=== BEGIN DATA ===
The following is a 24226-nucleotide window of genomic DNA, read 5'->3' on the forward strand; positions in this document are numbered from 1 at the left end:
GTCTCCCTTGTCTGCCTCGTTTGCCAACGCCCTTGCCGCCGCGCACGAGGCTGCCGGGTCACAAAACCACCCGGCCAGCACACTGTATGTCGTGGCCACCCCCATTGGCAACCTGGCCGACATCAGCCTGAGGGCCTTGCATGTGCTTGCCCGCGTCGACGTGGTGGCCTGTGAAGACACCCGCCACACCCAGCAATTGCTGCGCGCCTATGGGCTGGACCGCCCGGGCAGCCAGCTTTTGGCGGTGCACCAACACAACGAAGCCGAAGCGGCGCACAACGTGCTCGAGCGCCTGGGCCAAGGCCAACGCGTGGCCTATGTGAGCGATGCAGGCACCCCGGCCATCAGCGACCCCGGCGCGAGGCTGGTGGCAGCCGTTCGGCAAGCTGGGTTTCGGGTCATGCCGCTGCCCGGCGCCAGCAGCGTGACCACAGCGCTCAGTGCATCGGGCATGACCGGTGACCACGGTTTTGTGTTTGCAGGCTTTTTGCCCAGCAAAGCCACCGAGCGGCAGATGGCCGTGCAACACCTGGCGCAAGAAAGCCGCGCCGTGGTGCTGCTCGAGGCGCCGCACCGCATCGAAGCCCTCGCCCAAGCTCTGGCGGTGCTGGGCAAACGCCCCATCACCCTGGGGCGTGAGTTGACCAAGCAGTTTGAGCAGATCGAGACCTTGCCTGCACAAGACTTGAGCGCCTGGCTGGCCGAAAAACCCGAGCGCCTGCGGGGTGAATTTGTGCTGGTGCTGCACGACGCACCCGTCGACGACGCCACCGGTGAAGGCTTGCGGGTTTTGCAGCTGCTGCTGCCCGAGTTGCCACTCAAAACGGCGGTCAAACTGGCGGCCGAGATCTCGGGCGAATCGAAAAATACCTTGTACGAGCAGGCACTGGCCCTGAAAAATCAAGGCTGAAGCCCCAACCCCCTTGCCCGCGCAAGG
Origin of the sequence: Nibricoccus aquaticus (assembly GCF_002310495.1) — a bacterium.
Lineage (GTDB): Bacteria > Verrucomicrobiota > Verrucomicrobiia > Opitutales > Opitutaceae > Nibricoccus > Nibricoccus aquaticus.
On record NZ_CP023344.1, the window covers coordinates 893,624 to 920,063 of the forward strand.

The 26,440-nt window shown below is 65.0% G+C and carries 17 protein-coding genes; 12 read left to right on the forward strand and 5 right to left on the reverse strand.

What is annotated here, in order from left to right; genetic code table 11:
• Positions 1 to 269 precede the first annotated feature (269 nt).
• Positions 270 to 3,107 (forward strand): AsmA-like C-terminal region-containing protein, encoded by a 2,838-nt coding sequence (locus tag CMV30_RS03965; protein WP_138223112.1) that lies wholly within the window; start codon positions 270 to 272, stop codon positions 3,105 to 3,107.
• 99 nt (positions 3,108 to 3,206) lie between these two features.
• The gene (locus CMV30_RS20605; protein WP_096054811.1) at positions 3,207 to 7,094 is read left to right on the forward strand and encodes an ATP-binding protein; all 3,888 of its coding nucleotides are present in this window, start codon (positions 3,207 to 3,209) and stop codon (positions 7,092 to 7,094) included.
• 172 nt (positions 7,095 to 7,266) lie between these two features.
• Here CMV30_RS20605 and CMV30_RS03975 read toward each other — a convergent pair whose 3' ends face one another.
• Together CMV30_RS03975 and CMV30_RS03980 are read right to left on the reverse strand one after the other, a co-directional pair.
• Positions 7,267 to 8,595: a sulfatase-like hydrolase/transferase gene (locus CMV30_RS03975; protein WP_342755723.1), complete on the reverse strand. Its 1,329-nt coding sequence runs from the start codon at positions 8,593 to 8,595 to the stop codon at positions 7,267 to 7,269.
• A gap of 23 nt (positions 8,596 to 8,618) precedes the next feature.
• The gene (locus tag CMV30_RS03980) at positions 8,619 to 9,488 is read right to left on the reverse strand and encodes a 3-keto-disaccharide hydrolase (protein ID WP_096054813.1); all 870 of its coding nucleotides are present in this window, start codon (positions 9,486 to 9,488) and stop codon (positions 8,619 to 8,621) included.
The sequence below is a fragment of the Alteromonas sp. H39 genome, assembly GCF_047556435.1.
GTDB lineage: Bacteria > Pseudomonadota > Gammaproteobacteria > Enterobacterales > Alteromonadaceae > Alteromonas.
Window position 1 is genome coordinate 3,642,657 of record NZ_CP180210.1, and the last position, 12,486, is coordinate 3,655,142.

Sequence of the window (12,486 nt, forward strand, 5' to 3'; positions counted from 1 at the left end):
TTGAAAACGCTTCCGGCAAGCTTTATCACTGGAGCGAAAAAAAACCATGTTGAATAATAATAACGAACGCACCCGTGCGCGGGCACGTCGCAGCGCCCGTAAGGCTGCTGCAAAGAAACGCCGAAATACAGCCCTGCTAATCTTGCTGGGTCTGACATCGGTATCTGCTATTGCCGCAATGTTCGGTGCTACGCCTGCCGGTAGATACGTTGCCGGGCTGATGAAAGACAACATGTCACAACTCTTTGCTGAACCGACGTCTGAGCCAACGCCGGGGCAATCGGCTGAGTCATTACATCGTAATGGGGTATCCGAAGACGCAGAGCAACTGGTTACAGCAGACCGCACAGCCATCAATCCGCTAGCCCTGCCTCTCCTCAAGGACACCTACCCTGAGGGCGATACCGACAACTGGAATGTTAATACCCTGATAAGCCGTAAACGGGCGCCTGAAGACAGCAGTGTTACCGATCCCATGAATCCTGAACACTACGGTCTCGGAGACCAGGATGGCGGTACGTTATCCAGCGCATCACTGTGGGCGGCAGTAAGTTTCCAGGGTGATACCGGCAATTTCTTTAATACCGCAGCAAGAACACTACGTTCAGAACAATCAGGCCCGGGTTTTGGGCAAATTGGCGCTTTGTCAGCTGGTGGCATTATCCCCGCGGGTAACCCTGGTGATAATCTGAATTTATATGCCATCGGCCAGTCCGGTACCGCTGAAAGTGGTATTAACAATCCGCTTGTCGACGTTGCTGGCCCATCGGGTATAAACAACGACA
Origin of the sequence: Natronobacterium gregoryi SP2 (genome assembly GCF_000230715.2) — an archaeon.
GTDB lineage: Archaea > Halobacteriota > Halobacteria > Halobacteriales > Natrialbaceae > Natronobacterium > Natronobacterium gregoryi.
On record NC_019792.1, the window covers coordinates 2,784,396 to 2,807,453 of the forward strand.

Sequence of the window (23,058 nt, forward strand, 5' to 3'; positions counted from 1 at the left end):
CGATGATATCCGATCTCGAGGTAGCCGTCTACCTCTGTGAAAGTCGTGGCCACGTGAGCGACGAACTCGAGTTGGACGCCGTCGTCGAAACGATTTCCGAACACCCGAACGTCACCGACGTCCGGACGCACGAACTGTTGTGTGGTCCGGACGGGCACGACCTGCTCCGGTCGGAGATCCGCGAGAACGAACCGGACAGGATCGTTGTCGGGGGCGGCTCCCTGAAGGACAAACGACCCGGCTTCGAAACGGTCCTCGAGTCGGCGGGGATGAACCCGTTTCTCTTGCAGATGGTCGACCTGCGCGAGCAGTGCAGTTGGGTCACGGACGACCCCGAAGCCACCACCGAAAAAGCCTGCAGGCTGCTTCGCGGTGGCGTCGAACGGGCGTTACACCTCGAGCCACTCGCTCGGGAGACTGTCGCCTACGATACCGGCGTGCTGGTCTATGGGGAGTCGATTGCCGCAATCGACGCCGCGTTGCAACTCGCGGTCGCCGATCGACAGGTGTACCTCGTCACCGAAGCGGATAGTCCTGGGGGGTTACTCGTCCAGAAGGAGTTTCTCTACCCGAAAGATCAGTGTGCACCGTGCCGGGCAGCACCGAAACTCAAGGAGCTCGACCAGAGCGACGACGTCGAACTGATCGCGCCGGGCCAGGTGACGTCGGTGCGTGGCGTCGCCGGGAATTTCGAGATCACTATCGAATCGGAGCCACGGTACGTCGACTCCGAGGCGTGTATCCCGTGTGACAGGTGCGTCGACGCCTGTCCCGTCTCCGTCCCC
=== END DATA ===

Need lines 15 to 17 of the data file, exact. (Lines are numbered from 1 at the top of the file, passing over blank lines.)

• Positions 7,267 to 8,595: a sulfatase-like hydrolase/transferase gene (locus CMV30_RS03975; protein WP_342755723.1), complete on the reverse strand. Its 1,329-nt coding sequence runs from the start codon at positions 8,593 to 8,595 to the stop codon at positions 7,267 to 7,269.
• A gap of 23 nt (positions 8,596 to 8,618) precedes the next feature.
• The gene (locus tag CMV30_RS03980) at positions 8,619 to 9,488 is read right to left on the reverse strand and encodes a 3-keto-disaccharide hydrolase (protein ID WP_096054813.1); all 870 of its coding nucleotides are present in this window, start codon (positions 9,486 to 9,488) and stop codon (positions 8,619 to 8,621) included.